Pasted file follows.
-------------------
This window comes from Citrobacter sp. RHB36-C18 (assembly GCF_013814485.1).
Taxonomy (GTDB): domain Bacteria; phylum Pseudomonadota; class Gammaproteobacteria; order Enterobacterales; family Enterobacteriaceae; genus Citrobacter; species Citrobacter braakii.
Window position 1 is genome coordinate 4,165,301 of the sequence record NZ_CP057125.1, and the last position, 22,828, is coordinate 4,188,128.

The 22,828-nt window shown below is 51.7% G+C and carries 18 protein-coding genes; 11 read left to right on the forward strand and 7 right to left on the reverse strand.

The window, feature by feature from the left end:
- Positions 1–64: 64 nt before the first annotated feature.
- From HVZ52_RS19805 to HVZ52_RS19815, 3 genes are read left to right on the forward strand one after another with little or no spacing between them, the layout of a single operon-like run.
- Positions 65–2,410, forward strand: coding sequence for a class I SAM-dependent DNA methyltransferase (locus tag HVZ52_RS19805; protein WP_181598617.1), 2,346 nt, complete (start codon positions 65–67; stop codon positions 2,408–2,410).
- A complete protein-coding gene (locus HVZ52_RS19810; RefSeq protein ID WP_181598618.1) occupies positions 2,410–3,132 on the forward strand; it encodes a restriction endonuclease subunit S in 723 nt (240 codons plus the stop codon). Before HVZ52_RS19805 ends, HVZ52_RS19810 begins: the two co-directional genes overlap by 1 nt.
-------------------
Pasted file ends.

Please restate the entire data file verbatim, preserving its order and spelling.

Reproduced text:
This window comes from Citrobacter sp. RHB36-C18 (assembly GCF_013814485.1).
Taxonomy (GTDB): domain Bacteria; phylum Pseudomonadota; class Gammaproteobacteria; order Enterobacterales; family Enterobacteriaceae; genus Citrobacter; species Citrobacter braakii.
Window position 1 is genome coordinate 4,165,301 of the sequence record NZ_CP057125.1, and the last position, 22,828, is coordinate 4,188,128.

The 22,828-nt window shown below is 51.7% G+C and carries 18 protein-coding genes; 11 read left to right on the forward strand and 7 right to left on the reverse strand.

The window, feature by feature from the left end:
- Positions 1–64: 64 nt before the first annotated feature.
- From HVZ52_RS19805 to HVZ52_RS19815, 3 genes are read left to right on the forward strand one after another with little or no spacing between them, the layout of a single operon-like run.
- Positions 65–2,410, forward strand: coding sequence for a class I SAM-dependent DNA methyltransferase (locus tag HVZ52_RS19805; protein WP_181598617.1), 2,346 nt, complete (start codon positions 65–67; stop codon positions 2,408–2,410).
- A complete protein-coding gene (locus HVZ52_RS19810; RefSeq protein ID WP_181598618.1) occupies positions 2,410–3,132 on the forward strand; it encodes a restriction endonuclease subunit S in 723 nt (240 codons plus the stop codon). Before HVZ52_RS19805 ends, HVZ52_RS19810 begins: the two co-directional genes overlap by 1 nt.